- Improved conversion rate: Page loading time has a direct impact on sales. Pages that are just one second faster experience a 27% increased conversion rate. According to Kissmetrics, for every second’s delay in load time, a page experiences a 7% drop in conversion rate. These facts explain how important page speed is to increase conversion rates. Thus, AMP plays a significant role in increasing website conversion rates.
- Distributed content at a global scale: Distributing content uniformly is one of the important points highlighted in the official Google blog – “Introducing the Accelerated Mobile Pages Project, for a faster, open mobile web”. AMP enables publishers to distribute their content across all kinds of devices and platforms.
Who’s Already Using AMP?
How Will Google AMP Impact the Mobile SERPs?
In Google’s Mobilegeddon update released on April 21, 2015, it’s made clear that mobile friendly websites will be promoted in Google’s mobile search results. As a result of this update, the websites that are not mobile friendly are likely to experience a colossal drop in traffic from mobile audience.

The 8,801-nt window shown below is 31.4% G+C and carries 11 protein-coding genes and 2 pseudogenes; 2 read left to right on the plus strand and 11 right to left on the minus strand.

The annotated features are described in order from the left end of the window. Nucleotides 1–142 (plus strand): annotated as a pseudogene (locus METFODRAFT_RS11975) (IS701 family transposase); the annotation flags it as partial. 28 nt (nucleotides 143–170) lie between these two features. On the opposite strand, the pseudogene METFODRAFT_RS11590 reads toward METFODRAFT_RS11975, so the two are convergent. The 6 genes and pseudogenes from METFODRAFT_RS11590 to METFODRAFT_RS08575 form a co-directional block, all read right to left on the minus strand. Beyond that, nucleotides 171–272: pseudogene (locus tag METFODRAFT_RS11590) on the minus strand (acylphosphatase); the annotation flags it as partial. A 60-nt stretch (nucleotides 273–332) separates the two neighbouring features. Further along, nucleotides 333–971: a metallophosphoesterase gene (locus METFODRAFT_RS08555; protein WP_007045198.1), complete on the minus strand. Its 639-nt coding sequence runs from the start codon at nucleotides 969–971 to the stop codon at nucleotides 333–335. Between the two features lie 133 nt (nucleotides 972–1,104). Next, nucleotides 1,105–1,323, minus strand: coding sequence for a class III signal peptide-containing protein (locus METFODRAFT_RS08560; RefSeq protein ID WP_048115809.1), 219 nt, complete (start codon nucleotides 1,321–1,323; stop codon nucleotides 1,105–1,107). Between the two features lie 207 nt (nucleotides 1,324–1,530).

From Google’s official blog post confirming the introduction of AMP, it has been concluded that websites using AMP HTML will rank higher in SERPs on mobile devices. With AMP, publishers will have more control and focus on producing quality content for great user experience. The AMP module disrupts the search experience by appearing at the top of the SERP and pushing everything else down.
A few more insights on how AMP will impact the search engine rankings:
- AMP-enabled articles will rank higher in SERPs
- Websites with faster page loading time will rank higher
- Content distribution will be equal across all platforms and devices
- Paid search result item impressions can go down
- All AMP-enabled pages will appear in a carousel format
- It can’t solve the problem of page speed SEO for non-publisher sites
- Budgeting for content development will increase
- Paywalls will be supported
- AMP will possibly become a ranking factor in the future
How to AMP-lify Your Web Page?
If you’re a publisher and have not AMP-lified your page yet, here’s what you need to do – Create an AMP page and get it ready for publication and distribution.
Steps to create an AMP page